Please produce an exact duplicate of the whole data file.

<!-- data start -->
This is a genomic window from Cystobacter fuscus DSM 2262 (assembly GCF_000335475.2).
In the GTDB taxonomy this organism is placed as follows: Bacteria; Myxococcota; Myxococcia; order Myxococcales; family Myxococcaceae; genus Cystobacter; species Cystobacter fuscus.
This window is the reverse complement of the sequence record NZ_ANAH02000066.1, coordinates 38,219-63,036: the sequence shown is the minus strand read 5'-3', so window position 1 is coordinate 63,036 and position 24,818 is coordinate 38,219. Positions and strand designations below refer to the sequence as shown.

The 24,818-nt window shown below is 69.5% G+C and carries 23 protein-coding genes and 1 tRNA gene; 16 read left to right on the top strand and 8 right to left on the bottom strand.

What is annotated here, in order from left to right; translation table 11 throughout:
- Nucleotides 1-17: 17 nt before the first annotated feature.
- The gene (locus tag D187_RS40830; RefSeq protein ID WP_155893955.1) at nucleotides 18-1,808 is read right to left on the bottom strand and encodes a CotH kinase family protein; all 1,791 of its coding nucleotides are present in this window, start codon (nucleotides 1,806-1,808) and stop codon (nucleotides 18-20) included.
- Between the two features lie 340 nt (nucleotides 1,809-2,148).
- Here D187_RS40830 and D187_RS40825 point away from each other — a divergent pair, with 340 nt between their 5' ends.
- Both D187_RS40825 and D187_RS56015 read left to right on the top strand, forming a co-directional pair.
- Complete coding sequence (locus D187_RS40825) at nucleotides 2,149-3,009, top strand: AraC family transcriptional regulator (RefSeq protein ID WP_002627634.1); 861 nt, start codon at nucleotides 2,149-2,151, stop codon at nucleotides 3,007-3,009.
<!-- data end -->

This is a genomic window from Cystobacter fuscus DSM 2262 (assembly GCF_000335475.2).
In the GTDB taxonomy this organism is placed as follows: Bacteria; Myxococcota; Myxococcia; order Myxococcales; family Myxococcaceae; genus Cystobacter; species Cystobacter fuscus.
This window is the reverse complement of the sequence record NZ_ANAH02000066.1, coordinates 38,219-63,036: the sequence shown is the minus strand read 5'-3', so window position 1 is coordinate 63,036 and position 24,818 is coordinate 38,219. Positions and strand designations below refer to the sequence as shown.

The 24,818-nt window shown below is 69.5% G+C and carries 23 protein-coding genes and 1 tRNA gene; 16 read left to right on the top strand and 8 right to left on the bottom strand.

What is annotated here, in order from left to right; translation table 11 throughout:
- Nucleotides 1-17: 17 nt before the first annotated feature.
- The gene (locus tag D187_RS40830; RefSeq protein ID WP_155893955.1) at nucleotides 18-1,808 is read right to left on the bottom strand and encodes a CotH kinase family protein; all 1,791 of its coding nucleotides are present in this window, start codon (nucleotides 1,806-1,808) and stop codon (nucleotides 18-20) included.
- Between the two features lie 340 nt (nucleotides 1,809-2,148).
- Here D187_RS40830 and D187_RS40825 point away from each other — a divergent pair, with 340 nt between their 5' ends.
- Both D187_RS40825 and D187_RS56015 read left to right on the top strand, forming a co-directional pair.
- Complete coding sequence (locus D187_RS40825) at nucleotides 2,149-3,009, top strand: AraC family transcriptional regulator (RefSeq protein ID WP_002627634.1); 861 nt, start codon at nucleotides 2,149-2,151, stop codon at nucleotides 3,007-3,009.